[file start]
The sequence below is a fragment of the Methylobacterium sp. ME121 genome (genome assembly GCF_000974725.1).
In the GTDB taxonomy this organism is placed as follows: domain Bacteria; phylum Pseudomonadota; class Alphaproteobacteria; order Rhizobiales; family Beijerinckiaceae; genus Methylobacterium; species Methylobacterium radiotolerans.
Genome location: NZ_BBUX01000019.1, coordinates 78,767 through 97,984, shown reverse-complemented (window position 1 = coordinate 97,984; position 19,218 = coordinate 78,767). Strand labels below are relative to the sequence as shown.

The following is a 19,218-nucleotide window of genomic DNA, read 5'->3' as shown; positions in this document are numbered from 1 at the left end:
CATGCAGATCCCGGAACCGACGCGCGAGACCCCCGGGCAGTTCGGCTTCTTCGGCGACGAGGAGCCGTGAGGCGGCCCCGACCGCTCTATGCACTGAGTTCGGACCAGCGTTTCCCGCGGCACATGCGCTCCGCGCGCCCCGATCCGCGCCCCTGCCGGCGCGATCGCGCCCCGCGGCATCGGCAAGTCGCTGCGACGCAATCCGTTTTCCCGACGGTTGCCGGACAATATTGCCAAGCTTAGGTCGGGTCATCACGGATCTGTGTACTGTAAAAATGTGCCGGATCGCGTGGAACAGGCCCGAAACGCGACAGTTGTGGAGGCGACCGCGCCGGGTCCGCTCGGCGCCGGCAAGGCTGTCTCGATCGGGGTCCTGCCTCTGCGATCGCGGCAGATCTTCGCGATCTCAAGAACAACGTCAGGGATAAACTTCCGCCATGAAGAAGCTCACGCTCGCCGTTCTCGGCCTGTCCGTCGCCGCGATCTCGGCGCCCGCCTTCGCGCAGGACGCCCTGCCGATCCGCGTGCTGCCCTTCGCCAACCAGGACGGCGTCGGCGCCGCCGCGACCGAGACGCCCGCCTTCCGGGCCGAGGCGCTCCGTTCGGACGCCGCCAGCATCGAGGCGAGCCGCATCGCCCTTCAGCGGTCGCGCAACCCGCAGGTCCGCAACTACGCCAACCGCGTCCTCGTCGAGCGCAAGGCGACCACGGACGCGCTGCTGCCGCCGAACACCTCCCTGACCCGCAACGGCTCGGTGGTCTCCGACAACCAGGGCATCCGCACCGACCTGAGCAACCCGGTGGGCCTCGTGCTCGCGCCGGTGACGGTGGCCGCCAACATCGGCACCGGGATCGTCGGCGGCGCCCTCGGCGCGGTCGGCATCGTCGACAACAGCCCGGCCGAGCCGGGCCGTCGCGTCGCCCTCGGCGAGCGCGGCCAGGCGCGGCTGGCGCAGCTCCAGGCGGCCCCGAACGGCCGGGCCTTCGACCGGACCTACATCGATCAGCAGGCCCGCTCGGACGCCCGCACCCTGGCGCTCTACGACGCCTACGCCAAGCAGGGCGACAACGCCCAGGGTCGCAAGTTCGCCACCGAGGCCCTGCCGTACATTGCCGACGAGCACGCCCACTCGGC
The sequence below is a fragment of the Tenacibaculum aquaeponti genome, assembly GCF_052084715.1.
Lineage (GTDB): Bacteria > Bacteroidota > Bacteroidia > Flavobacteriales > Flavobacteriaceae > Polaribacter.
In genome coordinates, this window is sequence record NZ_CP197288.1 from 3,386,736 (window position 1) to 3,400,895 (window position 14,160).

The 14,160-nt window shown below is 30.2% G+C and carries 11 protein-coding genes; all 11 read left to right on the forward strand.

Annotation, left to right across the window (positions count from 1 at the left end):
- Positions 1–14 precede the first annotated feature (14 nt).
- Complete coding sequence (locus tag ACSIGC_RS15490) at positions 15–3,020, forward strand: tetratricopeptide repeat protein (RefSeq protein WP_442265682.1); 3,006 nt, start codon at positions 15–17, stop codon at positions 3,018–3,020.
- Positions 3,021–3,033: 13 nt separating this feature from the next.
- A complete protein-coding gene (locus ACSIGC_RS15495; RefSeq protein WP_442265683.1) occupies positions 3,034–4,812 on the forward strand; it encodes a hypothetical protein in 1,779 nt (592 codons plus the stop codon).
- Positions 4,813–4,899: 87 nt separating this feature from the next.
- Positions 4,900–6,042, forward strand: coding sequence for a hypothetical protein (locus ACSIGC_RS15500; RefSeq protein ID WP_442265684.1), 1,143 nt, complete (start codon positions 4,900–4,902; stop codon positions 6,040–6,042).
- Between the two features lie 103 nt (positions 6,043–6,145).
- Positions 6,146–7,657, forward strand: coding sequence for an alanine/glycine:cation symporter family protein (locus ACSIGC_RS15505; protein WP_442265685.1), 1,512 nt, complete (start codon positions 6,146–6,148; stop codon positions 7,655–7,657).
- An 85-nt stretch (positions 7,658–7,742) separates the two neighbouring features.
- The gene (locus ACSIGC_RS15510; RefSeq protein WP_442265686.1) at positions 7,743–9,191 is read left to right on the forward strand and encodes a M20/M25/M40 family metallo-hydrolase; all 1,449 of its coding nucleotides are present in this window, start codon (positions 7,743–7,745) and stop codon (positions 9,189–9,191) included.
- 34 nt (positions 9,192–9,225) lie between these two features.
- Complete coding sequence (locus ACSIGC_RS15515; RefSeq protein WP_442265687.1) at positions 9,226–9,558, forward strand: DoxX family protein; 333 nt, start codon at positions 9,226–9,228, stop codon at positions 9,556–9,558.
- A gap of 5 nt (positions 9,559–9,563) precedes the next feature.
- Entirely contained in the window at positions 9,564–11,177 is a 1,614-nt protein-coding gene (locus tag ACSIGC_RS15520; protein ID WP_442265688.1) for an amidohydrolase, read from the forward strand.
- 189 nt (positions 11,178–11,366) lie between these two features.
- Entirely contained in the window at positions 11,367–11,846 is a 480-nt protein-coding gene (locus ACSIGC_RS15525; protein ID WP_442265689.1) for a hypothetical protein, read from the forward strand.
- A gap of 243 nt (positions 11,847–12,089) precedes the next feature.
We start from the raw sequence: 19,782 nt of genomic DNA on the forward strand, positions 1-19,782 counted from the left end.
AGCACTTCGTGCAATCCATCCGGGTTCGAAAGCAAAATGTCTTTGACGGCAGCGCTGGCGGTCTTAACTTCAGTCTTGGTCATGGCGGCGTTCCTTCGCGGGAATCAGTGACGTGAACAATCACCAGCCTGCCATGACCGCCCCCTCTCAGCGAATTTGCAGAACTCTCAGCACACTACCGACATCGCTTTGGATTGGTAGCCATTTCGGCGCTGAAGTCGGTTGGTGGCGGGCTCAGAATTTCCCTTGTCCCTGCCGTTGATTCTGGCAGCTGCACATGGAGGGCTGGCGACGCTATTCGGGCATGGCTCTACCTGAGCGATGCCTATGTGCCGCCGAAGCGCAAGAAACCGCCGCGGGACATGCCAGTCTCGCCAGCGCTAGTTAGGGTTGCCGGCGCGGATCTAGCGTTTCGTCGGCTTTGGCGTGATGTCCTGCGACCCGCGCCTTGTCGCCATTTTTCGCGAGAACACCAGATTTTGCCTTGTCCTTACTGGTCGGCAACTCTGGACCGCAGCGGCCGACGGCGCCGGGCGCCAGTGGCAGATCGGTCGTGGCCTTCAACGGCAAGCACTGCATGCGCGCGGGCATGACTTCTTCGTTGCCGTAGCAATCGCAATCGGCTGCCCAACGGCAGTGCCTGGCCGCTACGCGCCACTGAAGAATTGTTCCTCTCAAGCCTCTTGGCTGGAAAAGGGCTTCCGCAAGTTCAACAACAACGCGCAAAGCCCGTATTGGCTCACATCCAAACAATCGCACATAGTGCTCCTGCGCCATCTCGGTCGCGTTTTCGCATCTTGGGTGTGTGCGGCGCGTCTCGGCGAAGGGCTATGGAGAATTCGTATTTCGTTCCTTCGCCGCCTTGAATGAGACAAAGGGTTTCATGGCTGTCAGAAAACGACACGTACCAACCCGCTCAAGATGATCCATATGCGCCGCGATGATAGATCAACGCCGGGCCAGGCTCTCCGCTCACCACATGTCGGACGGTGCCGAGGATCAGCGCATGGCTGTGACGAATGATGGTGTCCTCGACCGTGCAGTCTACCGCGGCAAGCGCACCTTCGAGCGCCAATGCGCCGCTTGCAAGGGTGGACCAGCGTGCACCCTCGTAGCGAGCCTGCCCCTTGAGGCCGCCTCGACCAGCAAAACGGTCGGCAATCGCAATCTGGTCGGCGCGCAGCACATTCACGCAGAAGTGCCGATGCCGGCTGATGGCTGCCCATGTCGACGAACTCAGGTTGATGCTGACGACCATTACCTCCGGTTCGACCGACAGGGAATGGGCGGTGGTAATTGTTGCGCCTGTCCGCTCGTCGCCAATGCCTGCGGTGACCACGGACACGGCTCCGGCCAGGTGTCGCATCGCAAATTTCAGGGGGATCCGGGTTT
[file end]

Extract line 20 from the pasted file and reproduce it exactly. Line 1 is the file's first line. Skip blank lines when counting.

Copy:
- The gene (locus ACSIGC_RS15510; RefSeq protein WP_442265686.1) at positions 7,743–9,191 is read left to right on the forward strand and encodes a M20/M25/M40 family metallo-hydrolase; all 1,449 of its coding nucleotides are present in this window, start codon (positions 7,743–7,745) and stop codon (positions 9,189–9,191) included.